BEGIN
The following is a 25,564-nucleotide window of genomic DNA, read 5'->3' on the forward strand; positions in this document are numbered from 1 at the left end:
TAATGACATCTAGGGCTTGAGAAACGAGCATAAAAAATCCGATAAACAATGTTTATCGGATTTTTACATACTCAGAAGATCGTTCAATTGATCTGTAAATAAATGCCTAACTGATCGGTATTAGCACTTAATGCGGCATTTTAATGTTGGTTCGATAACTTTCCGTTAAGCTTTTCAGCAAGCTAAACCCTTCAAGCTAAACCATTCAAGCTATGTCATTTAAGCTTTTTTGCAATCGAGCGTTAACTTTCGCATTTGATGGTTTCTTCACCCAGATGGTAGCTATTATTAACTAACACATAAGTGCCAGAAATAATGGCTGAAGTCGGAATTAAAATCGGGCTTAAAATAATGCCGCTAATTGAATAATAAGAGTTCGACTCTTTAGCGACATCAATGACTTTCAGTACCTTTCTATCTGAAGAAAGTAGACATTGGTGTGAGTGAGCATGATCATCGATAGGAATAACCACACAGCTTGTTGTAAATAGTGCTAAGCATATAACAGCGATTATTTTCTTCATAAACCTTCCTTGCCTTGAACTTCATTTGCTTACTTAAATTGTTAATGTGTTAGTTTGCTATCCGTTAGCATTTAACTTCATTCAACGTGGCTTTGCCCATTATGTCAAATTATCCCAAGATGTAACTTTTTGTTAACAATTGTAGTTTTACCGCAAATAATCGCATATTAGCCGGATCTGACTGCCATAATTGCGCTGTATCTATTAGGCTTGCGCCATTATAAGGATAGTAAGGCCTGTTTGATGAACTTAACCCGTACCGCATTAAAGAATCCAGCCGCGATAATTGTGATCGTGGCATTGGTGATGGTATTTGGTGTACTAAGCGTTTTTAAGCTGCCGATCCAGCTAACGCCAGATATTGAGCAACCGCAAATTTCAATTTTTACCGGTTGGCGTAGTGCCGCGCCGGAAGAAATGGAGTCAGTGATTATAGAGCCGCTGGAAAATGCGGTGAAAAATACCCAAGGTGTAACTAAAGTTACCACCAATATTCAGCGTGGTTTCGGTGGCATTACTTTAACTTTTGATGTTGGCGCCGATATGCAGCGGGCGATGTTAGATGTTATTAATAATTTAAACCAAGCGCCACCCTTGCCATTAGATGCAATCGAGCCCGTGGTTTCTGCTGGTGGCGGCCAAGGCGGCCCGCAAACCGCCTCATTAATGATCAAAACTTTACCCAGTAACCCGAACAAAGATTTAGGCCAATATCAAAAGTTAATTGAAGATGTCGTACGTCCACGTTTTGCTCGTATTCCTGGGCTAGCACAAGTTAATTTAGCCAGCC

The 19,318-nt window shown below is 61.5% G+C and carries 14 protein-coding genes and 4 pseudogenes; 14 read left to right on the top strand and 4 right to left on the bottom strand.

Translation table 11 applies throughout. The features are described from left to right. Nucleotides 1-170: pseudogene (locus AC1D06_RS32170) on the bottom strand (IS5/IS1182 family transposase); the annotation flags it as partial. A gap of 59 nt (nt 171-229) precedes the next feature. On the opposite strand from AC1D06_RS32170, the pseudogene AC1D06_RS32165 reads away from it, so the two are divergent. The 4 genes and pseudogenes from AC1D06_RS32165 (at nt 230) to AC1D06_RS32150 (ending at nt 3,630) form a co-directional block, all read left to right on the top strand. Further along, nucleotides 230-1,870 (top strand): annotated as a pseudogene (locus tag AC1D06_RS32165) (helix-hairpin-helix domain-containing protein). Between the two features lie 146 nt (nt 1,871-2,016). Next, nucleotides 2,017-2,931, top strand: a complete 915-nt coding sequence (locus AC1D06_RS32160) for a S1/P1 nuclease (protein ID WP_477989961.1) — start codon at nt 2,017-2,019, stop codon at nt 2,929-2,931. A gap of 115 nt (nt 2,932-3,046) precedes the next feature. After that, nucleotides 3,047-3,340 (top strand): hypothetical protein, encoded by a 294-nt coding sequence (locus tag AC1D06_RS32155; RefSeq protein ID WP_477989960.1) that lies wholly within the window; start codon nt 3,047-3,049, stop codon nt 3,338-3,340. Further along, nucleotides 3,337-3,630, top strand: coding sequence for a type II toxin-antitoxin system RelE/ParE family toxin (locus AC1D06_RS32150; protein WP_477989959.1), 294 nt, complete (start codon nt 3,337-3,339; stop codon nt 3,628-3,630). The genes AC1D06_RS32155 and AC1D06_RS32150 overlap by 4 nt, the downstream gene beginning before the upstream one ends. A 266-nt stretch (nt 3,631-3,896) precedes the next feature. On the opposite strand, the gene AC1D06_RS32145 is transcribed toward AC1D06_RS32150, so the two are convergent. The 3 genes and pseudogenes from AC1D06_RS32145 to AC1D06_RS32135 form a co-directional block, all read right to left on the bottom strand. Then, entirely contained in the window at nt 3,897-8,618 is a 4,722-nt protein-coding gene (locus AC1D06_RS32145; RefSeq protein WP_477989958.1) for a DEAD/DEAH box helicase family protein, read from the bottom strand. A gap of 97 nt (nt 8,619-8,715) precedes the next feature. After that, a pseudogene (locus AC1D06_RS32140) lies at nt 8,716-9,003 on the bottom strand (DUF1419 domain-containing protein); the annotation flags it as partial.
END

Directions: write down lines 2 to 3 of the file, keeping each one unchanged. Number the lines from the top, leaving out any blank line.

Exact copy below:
TAATGACATCTAGGGCTTGAGAAACGAGCATAAAAAATCCGATAAACAATGTTTATCGGATTTTTACATACTCAGAAGATCGTTCAATTGATCTGTAAATAAATGCCTAACTGATCGGTATTAGCACTTAATGCGGCATTTTAATGTTGGTTCGATAACTTTCCGTTAAGCTTTTCAGCAAGCTAAACCCTTCAAGCTAAACCATTCAAGCTATGTCATTTAAGCTTTTTTGCAATCGAGCGTTAACTTTCGCATTTGATGGTTTCTTCACCCAGATGGTAGCTATTATTAACTAACACATAAGTGCCAGAAATAATGGCTGAAGTCGGAATTAAAATCGGGCTTAAAATAATGCCGCTAATTGAATAATAAGAGTTCGACTCTTTAGCGACATCAATGACTTTCAGTACCTTTCTATCTGAAGAAAGTAGACATTGGTGTGAGTGAGCATGATCATCGATAGGAATAACCACACAGCTTGTTGTAAATAGTGCTAAGCATATAACAGCGATTATTTTCTTCATAAACCTTCCTTGCCTTGAACTTCATTTGCTTACTTAAATTGTTAATGTGTTAGTTTGCTATCCGTTAGCATTTAACTTCATTCAACGTGGCTTTGCCCATTATGTCAAATTATCCCAAGATGTAACTTTTTGTTAACAATTGTAGTTTTACCGCAAATAATCGCATATTAGCCGGATCTGACTGCCATAATTGCGCTGTATCTATTAGGCTTGCGCCATTATAAGGATAGTAAGGCCTGTTTGATGAACTTAACCCGTACCGCATTAAAGAATCCAGCCGCGATAATTGTGATCGTGGCATTGGTGATGGTATTTGGTGTACTAAGCGTTTTTAAGCTGCCGATCCAGCTAACGCCAGATATTGAGCAACCGCAAATTTCAATTTTTACCGGTTGGCGTAGTGCCGCGCCGGAAGAAATGGAGTCAGTGATTATAGAGCCGCTGGAAAATGCGGTGAAAAATACCCAAGGTGTAACTAAAGTTACCACCAATATTCAGCGTGGTTTCGGTGGCATTACTTTAACTTTTGATGTTGGCGCCGATATGCAGCGGGCGATGTTAGATGTTATTAATAATTTAAACCAAGCGCCACCCTTGCCATTAGATGCAATCGAGCCCGTGGTTTCTGCTGGTGGCGGCCAAGGCGGCCCGCAAACCGCCTCATTAATGATCAAAACTTTACCCAGTAACCCGAACAAAGATTTAGGCCAATATCAAAAGTTAATTGAAGATGTCGTACGTCCACGTTTTGCTCGTATTCCTGGGCTAGCACAAGTTAATTTAGCCAGCC

The 19,318-nt window shown below is 61.5% G+C and carries 14 protein-coding genes and 4 pseudogenes; 14 read left to right on the top strand and 4 right to left on the bottom strand.